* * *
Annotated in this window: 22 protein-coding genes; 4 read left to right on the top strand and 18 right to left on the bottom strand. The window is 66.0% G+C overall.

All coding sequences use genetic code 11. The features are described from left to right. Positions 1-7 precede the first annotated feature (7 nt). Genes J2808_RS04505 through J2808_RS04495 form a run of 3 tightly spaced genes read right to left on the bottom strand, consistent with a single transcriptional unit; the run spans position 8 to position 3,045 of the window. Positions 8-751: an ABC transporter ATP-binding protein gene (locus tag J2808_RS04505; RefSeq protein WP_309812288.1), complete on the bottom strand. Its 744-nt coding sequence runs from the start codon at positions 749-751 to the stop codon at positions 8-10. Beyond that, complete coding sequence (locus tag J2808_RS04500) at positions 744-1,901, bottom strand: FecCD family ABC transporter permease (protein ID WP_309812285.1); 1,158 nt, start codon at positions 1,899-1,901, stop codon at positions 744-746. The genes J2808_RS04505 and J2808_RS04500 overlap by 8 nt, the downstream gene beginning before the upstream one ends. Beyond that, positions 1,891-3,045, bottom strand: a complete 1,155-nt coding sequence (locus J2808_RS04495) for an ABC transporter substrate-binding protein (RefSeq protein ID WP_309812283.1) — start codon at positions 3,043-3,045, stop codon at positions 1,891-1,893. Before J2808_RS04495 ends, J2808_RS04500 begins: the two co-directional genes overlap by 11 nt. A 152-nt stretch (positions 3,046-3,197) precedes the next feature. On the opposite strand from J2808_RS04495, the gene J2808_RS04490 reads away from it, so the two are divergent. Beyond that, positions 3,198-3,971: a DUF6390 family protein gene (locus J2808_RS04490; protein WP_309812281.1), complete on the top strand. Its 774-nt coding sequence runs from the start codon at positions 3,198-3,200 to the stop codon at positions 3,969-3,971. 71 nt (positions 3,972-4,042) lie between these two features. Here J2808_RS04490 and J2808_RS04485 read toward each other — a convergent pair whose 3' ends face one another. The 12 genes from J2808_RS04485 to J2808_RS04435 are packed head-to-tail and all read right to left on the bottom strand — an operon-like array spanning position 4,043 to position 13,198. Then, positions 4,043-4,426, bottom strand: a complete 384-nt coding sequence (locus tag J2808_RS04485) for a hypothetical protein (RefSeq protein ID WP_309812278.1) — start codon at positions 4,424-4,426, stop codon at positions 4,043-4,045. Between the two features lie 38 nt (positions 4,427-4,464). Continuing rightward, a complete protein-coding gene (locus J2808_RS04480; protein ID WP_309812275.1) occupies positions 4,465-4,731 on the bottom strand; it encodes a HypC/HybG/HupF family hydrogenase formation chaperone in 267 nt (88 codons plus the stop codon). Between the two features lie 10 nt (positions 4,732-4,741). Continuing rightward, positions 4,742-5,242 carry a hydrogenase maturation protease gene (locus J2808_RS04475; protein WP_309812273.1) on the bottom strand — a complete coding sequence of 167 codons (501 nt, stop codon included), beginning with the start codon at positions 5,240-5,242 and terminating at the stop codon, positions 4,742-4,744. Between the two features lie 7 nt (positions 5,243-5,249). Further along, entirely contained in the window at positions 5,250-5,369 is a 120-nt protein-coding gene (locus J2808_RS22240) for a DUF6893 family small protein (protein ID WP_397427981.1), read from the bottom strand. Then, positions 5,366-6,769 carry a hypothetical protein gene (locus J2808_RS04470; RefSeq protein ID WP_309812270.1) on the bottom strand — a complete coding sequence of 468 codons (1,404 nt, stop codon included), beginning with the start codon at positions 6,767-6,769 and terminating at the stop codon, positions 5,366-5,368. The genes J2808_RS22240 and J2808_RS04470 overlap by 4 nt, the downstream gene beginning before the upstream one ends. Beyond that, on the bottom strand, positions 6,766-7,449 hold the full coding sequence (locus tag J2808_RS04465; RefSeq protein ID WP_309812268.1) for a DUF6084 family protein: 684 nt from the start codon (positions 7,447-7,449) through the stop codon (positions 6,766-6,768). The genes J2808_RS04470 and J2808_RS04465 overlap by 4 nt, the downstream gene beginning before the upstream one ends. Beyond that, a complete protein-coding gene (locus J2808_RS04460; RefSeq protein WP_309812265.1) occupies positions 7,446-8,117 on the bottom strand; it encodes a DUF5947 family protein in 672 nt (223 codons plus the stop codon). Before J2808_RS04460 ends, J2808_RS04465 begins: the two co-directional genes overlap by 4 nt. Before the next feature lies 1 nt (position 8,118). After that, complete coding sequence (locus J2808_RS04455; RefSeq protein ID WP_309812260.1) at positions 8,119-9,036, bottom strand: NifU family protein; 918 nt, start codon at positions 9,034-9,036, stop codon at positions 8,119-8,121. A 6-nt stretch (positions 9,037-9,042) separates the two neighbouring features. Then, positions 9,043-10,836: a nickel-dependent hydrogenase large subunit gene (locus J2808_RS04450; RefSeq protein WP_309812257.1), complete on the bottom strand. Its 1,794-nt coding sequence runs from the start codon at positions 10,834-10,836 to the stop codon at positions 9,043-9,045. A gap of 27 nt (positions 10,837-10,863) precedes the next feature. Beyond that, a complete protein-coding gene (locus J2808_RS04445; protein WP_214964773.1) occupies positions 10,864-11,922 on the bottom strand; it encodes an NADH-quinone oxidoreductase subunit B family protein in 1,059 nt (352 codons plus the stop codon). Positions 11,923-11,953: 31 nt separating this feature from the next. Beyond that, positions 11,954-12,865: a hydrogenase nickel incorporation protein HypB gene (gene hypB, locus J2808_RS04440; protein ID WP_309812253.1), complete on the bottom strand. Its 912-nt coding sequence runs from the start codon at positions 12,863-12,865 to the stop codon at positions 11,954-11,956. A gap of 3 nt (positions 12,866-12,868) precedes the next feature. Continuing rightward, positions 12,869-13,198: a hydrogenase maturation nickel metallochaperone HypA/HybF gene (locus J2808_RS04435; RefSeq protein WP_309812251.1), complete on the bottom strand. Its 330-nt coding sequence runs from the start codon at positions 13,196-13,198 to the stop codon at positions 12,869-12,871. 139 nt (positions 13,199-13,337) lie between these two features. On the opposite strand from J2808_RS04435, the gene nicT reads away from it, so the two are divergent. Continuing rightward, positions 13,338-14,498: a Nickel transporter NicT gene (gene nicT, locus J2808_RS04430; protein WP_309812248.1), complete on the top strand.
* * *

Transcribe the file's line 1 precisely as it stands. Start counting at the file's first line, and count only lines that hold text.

Annotated in this window: 22 protein-coding genes; 4 read left to right on the top strand and 18 right to left on the bottom strand. The window is 66.0% G+C overall.